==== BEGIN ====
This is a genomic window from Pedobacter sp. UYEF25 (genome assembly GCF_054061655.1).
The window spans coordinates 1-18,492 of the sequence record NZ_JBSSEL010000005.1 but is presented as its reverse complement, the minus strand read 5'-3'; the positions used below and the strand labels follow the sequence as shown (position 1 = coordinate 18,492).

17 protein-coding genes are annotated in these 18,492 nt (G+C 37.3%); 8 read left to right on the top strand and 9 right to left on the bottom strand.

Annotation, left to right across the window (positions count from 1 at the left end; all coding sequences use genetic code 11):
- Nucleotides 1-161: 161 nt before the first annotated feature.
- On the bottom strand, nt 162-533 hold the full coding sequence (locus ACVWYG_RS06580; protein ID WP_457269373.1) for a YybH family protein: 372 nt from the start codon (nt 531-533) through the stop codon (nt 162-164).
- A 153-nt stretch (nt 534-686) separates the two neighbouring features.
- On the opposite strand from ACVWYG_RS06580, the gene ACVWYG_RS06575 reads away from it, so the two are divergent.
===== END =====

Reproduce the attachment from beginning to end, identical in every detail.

This is a genomic window from Pedobacter sp. UYEF25 (genome assembly GCF_054061655.1).
The window spans coordinates 1-18,492 of the sequence record NZ_JBSSEL010000005.1 but is presented as its reverse complement, the minus strand read 5'-3'; the positions used below and the strand labels follow the sequence as shown (position 1 = coordinate 18,492).

17 protein-coding genes are annotated in these 18,492 nt (G+C 37.3%); 8 read left to right on the top strand and 9 right to left on the bottom strand.

Annotation, left to right across the window (positions count from 1 at the left end; all coding sequences use genetic code 11):
- Nucleotides 1-161: 161 nt before the first annotated feature.
- On the bottom strand, nt 162-533 hold the full coding sequence (locus ACVWYG_RS06580; protein ID WP_457269373.1) for a YybH family protein: 372 nt from the start codon (nt 531-533) through the stop codon (nt 162-164).
- A 153-nt stretch (nt 534-686) separates the two neighbouring features.
- On the opposite strand from ACVWYG_RS06580, the gene ACVWYG_RS06575 reads away from it, so the two are divergent.